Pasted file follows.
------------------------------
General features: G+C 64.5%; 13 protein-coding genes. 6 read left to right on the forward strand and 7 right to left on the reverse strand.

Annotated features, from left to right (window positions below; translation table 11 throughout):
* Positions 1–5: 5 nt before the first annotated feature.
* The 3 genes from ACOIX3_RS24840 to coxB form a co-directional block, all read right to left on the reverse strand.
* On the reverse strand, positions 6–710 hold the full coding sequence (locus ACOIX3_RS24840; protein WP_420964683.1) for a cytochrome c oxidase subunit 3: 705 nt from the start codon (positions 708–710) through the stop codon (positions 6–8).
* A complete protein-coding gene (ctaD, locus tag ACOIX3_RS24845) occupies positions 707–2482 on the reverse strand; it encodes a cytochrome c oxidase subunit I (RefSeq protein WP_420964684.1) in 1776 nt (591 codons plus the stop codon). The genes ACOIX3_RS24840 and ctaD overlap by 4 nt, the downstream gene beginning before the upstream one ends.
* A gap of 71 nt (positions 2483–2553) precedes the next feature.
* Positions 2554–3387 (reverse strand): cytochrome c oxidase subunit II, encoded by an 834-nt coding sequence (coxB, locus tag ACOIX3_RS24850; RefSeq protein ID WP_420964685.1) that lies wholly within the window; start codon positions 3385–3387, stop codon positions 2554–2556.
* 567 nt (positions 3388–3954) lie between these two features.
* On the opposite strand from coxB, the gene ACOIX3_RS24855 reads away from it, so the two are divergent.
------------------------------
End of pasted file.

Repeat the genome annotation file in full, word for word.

General features: G+C 64.5%; 13 protein-coding genes. 6 read left to right on the forward strand and 7 right to left on the reverse strand.

Annotated features, from left to right (window positions below; translation table 11 throughout):
* Positions 1–5: 5 nt before the first annotated feature.
* The 3 genes from ACOIX3_RS24840 to coxB form a co-directional block, all read right to left on the reverse strand.
* On the reverse strand, positions 6–710 hold the full coding sequence (locus ACOIX3_RS24840; protein WP_420964683.1) for a cytochrome c oxidase subunit 3: 705 nt from the start codon (positions 708–710) through the stop codon (positions 6–8).
* A complete protein-coding gene (ctaD, locus tag ACOIX3_RS24845) occupies positions 707–2482 on the reverse strand; it encodes a cytochrome c oxidase subunit I (RefSeq protein WP_420964684.1) in 1776 nt (591 codons plus the stop codon). The genes ACOIX3_RS24840 and ctaD overlap by 4 nt, the downstream gene beginning before the upstream one ends.
* A gap of 71 nt (positions 2483–2553) precedes the next feature.
* Positions 2554–3387 (reverse strand): cytochrome c oxidase subunit II, encoded by an 834-nt coding sequence (coxB, locus tag ACOIX3_RS24850; RefSeq protein ID WP_420964685.1) that lies wholly within the window; start codon positions 3385–3387, stop codon positions 2554–2556.
* 567 nt (positions 3388–3954) lie between these two features.
* On the opposite strand from coxB, the gene ACOIX3_RS24855 reads away from it, so the two are divergent.